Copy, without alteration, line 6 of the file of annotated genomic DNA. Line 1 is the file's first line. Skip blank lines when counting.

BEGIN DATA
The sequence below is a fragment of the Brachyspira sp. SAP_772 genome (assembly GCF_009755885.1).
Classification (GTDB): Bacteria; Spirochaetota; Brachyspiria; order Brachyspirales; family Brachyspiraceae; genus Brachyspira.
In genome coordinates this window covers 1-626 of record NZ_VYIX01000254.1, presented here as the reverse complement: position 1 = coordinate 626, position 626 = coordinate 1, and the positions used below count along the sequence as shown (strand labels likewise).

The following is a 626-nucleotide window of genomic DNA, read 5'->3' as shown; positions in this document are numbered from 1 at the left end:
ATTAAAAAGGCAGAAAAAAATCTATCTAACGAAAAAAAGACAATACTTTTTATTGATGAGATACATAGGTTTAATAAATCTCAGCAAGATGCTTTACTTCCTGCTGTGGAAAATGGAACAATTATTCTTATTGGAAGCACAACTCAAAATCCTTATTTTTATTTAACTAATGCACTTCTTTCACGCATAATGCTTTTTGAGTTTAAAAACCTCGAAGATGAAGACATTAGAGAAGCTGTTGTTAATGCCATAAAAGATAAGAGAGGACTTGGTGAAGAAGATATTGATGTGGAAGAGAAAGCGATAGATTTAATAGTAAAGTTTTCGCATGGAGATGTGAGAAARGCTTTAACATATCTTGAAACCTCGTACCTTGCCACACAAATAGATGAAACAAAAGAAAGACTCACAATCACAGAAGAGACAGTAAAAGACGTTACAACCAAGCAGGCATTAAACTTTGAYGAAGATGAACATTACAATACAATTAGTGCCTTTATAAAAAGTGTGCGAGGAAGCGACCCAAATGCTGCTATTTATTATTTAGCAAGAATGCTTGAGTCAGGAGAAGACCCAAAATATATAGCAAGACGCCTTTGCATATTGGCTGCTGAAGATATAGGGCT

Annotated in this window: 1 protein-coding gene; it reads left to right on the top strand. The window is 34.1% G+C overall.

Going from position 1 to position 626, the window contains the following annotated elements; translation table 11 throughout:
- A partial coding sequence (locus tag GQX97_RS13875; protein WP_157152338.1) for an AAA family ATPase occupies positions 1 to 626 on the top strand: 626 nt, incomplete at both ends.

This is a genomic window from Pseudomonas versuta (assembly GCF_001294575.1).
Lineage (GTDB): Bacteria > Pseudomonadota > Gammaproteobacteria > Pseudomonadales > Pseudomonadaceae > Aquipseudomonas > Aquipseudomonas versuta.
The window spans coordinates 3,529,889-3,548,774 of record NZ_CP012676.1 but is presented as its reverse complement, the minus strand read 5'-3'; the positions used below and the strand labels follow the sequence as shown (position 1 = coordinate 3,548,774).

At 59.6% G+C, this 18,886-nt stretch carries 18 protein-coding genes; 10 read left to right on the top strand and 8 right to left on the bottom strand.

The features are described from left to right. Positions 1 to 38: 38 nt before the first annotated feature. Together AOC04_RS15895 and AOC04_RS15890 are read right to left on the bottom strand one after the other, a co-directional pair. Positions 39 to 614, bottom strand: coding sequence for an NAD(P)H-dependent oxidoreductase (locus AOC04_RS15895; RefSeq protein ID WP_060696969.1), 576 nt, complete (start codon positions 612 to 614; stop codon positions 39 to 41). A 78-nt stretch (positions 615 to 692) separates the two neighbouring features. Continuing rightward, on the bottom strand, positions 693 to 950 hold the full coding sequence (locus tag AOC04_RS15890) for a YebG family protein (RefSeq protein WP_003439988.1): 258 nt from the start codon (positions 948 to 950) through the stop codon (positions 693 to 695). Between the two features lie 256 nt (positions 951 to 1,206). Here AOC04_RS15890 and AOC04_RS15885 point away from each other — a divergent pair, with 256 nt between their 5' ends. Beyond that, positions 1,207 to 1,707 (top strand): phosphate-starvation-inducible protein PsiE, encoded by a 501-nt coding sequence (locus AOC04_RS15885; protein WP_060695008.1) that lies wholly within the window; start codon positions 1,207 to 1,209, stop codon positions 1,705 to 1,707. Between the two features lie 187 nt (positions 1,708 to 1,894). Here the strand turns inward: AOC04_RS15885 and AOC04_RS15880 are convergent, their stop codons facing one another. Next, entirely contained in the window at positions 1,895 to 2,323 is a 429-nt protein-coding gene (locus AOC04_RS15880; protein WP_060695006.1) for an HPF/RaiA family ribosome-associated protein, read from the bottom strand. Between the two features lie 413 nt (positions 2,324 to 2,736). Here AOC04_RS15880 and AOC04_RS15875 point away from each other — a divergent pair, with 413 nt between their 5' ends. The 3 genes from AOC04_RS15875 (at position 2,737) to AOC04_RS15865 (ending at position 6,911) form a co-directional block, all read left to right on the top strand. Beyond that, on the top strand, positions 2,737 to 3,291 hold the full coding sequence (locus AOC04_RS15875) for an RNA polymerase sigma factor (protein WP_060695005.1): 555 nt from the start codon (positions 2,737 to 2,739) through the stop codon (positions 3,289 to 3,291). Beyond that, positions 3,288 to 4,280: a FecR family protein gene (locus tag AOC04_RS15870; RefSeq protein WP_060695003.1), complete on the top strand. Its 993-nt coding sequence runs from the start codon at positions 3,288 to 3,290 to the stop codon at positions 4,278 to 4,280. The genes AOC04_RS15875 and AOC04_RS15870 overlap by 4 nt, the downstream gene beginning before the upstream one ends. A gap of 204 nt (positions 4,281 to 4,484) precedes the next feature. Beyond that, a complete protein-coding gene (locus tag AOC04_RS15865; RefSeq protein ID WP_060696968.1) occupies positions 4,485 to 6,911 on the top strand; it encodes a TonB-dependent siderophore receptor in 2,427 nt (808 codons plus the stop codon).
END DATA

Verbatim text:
Annotated in this window: 1 protein-coding gene; it reads left to right on the top strand. The window is 34.1% G+C overall.